Richie Ramos (
Tue, 5 Sep 2000 05:41:57 GMT

>1st off I don't believe we(modern cvilization) have ever built a functioning

>full size humanoid mecha. We still can't build a control systems that makes

>them walk well and that famous walking biped robot from Honda(or is it
>Toyota? don't remeber) represents out top of the line. That one is not much

>taler than a person, has a big power cord stuck to it and can sort of play

>soccer and walk down stairs. But it's not quite ready for mecha dueling.

actually, all the requisite pieces of technology has been around, it's just
that it's been a question of integration. and how small is the honda robot?
 i firmly believe that we can build a larger version of it. just because we
have no pics does not mean it isn't possible. Cases in point:

1) the F22 was already in testing when the "concept" sketches came out. this
is now admitted.

2) Remember the Cobra infantry troopers? the design was taken from an actual
existing uniform design. a lot of people considered it a toy design, not knowing
that it is actually a copy of a test-bed uniform for new tech to be applied
to infantry units.

c) The case of the stealth bomber. It had to be categorized as a UFO before
anyone admitted they were testing it.

My point is, it's highly possible that it was at least in the prototype testing
stage. whether or not it ever became effective is not my point.

>>12 feet tall is pretty easy to pick off and hard to hide. D'ya ever wonder

>why tanks are built about as low as we can make them these days? It's so
>they can fit into concrete revetments and sit behind dunes and the like. Big

>tall stuff gets picked off, knocked down, and
>doesn't last that long under fire.

personally, that depends on how it's used. even low built tanks are now useless
thanks to smart munitions and bomblet systems; i can foresee the use of mecha
in places where even tanks would have a hard time. if a mecha can be made that
can evade fast by movement, then it offsets the problem of being hit somewhat.
 just my two cents.

>The hexapod logging machine which is designed to be a sort of walking
>bulldozer for low envrionmental impact is an example of a simple walking
>"mecha" though it's slow, aimed at logging and forestry and has no combat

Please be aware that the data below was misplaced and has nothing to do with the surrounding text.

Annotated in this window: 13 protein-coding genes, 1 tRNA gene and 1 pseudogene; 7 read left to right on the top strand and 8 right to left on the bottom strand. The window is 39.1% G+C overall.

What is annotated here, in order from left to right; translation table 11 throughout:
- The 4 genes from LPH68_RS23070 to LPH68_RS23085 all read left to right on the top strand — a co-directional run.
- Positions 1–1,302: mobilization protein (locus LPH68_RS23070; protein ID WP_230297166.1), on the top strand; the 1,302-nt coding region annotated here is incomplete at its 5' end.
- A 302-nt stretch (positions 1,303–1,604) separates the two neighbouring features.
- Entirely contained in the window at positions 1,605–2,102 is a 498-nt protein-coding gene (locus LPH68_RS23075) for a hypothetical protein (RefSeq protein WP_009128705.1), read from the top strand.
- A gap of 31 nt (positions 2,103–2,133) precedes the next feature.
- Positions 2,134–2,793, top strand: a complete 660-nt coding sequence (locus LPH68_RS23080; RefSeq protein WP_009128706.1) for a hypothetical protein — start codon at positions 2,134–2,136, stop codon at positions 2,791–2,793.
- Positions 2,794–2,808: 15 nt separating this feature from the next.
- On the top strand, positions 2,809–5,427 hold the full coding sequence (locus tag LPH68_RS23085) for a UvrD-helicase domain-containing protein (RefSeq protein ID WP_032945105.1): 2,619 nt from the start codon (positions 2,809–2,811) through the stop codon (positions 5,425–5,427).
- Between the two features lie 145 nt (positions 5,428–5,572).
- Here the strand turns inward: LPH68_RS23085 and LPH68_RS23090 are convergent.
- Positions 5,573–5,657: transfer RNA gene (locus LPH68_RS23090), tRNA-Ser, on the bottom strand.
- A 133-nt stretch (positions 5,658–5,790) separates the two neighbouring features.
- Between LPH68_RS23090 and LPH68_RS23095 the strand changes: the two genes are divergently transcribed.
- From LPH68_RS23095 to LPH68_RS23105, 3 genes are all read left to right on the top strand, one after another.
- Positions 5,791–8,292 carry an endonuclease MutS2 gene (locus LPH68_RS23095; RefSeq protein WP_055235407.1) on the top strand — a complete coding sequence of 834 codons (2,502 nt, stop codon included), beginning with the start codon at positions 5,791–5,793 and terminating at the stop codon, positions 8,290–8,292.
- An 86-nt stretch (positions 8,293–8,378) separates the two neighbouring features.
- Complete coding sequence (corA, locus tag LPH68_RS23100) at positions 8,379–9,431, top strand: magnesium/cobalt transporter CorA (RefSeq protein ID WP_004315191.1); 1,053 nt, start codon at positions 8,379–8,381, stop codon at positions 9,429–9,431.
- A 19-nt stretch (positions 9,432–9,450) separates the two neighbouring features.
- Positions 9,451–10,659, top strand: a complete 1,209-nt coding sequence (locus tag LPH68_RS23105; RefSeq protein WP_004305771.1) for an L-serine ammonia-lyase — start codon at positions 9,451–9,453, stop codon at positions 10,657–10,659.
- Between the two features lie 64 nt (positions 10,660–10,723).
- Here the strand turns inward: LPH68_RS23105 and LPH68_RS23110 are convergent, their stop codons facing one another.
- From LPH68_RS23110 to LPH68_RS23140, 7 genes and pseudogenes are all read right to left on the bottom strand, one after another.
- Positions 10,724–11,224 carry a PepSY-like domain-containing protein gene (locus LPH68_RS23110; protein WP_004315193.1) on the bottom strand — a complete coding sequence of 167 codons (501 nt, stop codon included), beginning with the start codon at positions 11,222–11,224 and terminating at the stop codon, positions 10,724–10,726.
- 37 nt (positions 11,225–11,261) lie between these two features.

>application. It's not-humanoid (as it's name implies). It uses a diesel
>combustion engine last I heard.It's also low to the ground.

no combat application? make it a movable firebase, or other such. it doesn't
have to be actively moving all the time, it could be an artillery emplacement
that can move without being disassembled for transport and other such. human
creativity on usage is always the key.

>What kind of big guns are we talking about here? A 50 caliber machine gun?

>An autoloading mortar or an automatic grenade launcher? Anything else should

>have a lot of recoil for two leags to disapate.

there are many experimental weapons with little or no recoil, such as Tesla
types and railguns. true, they are big ass in size now, but that can be developed
into smaller packages over time. it's just a matter of all the technology catching

>Los Alamos is mostly a government nuclear laboratory is it not? It's under

>the energy department. The rest of Los Alamos is a lot of ranch scrub(or was

>until the recent grass fires.)

as I've learned from my country's experience with US Bases, nothing is as it
seems; what the USA called a simple landfill turned out to be a toxic waste
depot. and then we find a bunker that was marked as abandoned having equipment
and vehicles which could handle large bomb-like devices. I think i don't trust
any government to say that what is there in one place is really what is there,
or the only thing that is.

>Sorry if I am coming off as rude or testy here but this is after all my pet

>If it's real then show me pictures. Tell me how much it weighs. Why wasn't

>it in popular mechanics? The Stealth fighter was. ETc. Etc.
>Maybe I'm wrong but I don't believe a word.

It's no problem, that's why we are a free list. I come from the mentality that
whatever is already being shown is by necessity already outdated; one always
keeps their aces close to their chest.

If I wanted to rage against the dying of the light, I would have brought a

Richard "Richie" Ramos, Associate Editor
Localvibe -- Changing the way you see your city!
ofc: (632) 4167486 / fax: (632) 4167479
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I am NOT a starving writer.

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